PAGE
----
Contrary to this, though, animating every element of a character to follow clean arcs can look light or floaty when nothing catches the eye. Much like employing overlapping actions, like most general rules, knowing when to break a smooth arc will add a further level of detail to animation and make it that little bit more realistic. Due to its weight compared to the rest of the body, the head will often snap after the rest of the body comes to a stop following a punch. Having the head break from the arc of the rest of the body is one of many observable traits that extensively working in mocap can reveal, adding an extra level of detail to animation required to look realistic.
Secondary actions are used to complement and emphasize the primary action of the character, adding extra detail and visual appeal to the base action. While it can be difficult to incorporate more than one action in many gameplay animations due to their brevity, (secondary actions must support and not muddy the look of the primary action), it is these little details that can take a good animation to great.
Examples of secondary actions range from facial expression changes to accompany combat or damage animations to tired responses that play atop long stretches of running. Technologies detailed later in this book such as additive and partial animations allow actions to be combined on top of base actions to afford secondary motions that are longer than the individual animations required for player control.
Appeal should be the goal of every animator when bringing a character to life, but is ineffable enough to make it hard to describe. It is the difference between an animated face that can portray real emotion and one that looks terrifying and creepy. It is the sum of an animator’s skill in selling the force of a combat action versus a movement that comes across as weak. It is the believability in a character’s performance compared to one that appears robotic and unnatural.
Appeal is the magic element that causes players to believe in the character they are interacting with regardless of where they lie on the stylized vs realistic spectrum, and is not to be confused with likeability or attractiveness, as even the player’s enemies must look aesthetically pleasing and show appeal. This is owed as much to character design as it is the animators’ manipulation of them, where proportions and color blocking are the first steps in a multistage creation process that passes through animation and eventual rendering to make a character as appealing as possible. Simplicity in visual design and posing on the animator’s part help the readability of a move, and clear silhouettes distinguish different characters from one another.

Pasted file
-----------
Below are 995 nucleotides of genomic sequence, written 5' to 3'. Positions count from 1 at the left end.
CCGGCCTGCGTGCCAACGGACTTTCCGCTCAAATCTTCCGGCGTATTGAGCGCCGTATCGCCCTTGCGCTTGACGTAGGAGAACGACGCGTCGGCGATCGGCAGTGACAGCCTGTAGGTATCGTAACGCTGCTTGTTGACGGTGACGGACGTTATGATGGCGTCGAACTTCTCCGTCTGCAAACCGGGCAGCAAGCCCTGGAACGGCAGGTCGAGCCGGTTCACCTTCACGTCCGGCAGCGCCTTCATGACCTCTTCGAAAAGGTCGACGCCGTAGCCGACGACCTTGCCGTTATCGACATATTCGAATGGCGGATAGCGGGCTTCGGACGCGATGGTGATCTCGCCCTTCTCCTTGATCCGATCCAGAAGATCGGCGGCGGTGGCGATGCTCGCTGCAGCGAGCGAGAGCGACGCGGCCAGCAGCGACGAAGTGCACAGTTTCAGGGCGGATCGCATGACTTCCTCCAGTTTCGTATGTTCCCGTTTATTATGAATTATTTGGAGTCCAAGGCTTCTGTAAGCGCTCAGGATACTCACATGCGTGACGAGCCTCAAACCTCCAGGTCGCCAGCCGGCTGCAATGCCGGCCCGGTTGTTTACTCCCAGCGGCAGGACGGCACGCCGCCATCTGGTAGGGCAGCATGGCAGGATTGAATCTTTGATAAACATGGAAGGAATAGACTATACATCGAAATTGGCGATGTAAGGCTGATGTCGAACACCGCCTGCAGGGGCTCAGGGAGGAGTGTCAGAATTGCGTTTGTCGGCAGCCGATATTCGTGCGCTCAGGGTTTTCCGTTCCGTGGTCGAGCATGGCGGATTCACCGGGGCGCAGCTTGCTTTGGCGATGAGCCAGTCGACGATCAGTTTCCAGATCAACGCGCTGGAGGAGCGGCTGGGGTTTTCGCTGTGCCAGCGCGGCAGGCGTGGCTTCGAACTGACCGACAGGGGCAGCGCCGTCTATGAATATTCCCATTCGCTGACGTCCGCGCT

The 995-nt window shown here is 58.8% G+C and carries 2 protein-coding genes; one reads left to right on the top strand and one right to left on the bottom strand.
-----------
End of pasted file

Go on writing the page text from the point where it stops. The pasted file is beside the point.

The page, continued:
Timing is the centerpiece of the “feel” of an animation and is generally invoked to convey the weight of a character or object. Intrinsically linked to speed, the time it takes for an object or individual limb to move or rotate a distance or angle will give the viewer an impression of how weighted or powerful that motion is.
In 3D animation, this is best explained in basic mathematics:
time = distance/speed, therefore, speed = distance/time
That is why every animation curve editor available shows the axes of both distance and time as the main input for animators to visualize the speed of the manipulations they are performing. If we move an object 10 m over 2 seconds, that is faster than doing so over 5 seconds. Similarly, posing a character with arm recoiled then outstretched gives a faster punch over 2 frames than it does over 5.
Referencing slow ins and outs, appropriate timing ensures a character or object obeys the laws of physics. The faster a move, the less weight, and vice versa, which refers back to the game animator’s dilemma of offering gameplay response while still maintaining weight. Having a character immediately ramp up to a full-speed run when the player pushes on the stick will make the character appear weightless without the correct visual feedback of leaning into the move and pushing off with a foot.